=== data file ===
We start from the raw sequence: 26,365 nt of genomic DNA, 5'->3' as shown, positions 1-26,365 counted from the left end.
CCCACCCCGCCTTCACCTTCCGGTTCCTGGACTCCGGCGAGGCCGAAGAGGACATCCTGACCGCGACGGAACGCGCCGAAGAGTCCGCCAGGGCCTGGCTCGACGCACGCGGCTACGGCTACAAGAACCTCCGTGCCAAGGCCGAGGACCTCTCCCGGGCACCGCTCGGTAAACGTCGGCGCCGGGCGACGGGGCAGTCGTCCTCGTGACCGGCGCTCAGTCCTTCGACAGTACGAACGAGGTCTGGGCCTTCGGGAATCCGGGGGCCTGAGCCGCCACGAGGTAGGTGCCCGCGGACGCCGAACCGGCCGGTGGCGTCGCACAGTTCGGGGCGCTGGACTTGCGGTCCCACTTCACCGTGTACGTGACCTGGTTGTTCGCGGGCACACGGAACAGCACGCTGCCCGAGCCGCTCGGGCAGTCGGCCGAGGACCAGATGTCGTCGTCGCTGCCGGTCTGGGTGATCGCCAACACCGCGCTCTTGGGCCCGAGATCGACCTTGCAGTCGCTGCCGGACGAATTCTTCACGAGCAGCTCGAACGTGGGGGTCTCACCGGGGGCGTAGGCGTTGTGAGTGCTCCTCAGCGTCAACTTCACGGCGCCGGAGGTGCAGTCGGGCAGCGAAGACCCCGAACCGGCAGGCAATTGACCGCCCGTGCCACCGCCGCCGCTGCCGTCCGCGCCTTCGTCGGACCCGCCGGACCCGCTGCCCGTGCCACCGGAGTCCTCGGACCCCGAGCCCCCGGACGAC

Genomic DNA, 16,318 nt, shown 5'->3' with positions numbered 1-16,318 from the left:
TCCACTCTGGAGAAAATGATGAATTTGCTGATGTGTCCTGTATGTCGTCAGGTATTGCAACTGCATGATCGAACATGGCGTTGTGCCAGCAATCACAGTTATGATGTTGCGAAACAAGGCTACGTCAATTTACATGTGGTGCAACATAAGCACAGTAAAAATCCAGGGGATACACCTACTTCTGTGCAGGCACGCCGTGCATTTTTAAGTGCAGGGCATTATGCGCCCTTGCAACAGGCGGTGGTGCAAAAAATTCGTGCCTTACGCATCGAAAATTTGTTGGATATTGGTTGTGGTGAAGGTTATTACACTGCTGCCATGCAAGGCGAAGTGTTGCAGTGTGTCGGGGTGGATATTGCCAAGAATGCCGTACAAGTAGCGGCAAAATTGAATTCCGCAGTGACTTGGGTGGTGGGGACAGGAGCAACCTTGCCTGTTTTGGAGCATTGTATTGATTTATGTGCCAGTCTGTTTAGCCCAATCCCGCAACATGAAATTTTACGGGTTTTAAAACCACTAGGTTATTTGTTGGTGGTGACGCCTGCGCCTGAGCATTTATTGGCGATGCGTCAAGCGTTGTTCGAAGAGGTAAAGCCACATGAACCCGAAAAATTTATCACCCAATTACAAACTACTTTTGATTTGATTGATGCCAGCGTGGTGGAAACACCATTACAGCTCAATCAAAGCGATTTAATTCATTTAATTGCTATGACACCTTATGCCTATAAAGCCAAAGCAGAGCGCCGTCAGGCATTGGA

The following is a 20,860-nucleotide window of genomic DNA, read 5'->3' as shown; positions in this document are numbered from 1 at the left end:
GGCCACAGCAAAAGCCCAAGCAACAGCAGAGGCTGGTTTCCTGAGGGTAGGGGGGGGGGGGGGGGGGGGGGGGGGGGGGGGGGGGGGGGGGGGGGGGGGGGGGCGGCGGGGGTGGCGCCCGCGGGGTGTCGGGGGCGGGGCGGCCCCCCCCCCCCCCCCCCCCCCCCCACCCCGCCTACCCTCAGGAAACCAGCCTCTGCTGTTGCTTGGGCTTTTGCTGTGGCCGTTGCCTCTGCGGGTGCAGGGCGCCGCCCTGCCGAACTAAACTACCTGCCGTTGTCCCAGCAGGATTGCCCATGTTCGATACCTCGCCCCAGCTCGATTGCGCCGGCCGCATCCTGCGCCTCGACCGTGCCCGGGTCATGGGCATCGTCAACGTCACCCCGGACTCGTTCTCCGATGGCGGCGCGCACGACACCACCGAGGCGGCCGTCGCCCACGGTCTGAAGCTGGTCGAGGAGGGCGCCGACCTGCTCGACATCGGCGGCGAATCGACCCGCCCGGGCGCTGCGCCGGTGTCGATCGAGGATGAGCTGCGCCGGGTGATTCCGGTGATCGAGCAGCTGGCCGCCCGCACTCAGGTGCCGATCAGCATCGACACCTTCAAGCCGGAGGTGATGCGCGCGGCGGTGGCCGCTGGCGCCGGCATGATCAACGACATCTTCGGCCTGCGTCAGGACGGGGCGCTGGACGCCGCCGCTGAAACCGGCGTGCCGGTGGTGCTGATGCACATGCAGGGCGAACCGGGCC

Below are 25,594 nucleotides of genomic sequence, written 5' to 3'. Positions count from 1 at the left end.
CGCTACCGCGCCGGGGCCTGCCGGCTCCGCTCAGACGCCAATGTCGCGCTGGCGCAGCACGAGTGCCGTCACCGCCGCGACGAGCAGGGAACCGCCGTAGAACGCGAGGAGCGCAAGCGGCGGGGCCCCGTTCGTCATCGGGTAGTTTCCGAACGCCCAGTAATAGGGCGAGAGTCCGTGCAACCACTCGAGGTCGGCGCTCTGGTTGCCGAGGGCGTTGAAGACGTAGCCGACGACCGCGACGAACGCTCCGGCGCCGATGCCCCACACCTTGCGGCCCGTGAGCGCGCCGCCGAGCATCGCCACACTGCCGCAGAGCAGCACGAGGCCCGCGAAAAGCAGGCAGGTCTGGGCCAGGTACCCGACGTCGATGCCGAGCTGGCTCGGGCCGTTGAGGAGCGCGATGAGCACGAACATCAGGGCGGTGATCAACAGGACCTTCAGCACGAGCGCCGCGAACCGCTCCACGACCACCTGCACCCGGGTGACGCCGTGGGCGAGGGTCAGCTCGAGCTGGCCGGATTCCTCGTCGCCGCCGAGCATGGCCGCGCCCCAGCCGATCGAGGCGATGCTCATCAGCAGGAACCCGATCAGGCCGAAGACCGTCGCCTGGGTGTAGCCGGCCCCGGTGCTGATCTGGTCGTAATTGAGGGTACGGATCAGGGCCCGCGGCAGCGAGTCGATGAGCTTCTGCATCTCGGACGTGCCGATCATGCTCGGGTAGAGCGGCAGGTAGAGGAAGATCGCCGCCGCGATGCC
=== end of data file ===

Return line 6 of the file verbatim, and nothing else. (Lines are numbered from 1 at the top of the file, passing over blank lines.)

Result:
GGCCACAGCAAAAGCCCAAGCAACAGCAGAGGCTGGTTTCCTGAGGGTAGGGGGGGGGGGGGGGGGGGGGGGGGGGGGGGGGGGGGGGGGGGGGGGGGGGGGGCGGCGGGGGTGGCGCCCGCGGGGTGTCGGGGGCGGGGCGGCCCCCCCCCCCCCCCCCCCCCCCCCACCCCGCCTACCCTCAGGAAACCAGCCTCTGCTGTTGCTTGGGCTTTTGCTGTGGCCGTTGCCTCTGCGGGTGCAGGGCGCCGCCCTGCCGAACTAAACTACCTGCCGTTGTCCCAGCAGGATTGCCCATGTTCGATACCTCGCCCCAGCTCGATTGCGCCGGCCGCATCCTGCGCCTCGACCGTGCCCGGGTCATGGGCATCGTCAACGTCACCCCGGACTCGTTCTCCGATGGCGGCGCGCACGACACCACCGAGGCGGCCGTCGCCCACGGTCTGAAGCTGGTCGAGGAGGGCGCCGACCTGCTCGACATCGGCGGCGAATCGACCCGCCCGGGCGCTGCGCCGGTGTCGATCGAGGATGAGCTGCGCCGGGTGATTCCGGTGATCGAGCAGCTGGCCGCCCGCACTCAGGTGCCGATCAGCATCGACACCTTCAAGCCGGAGGTGATGCGCGCGGCGGTGGCCGCTGGCGCCGGCATGATCAACGACATCTTCGGCCTGCGTCAGGACGGGGCGCTGGACGCCGCCGCTGAAACCGGCGTGCCGGTGGTGCTGATGCACATGCAGGGCGAACCGGGCC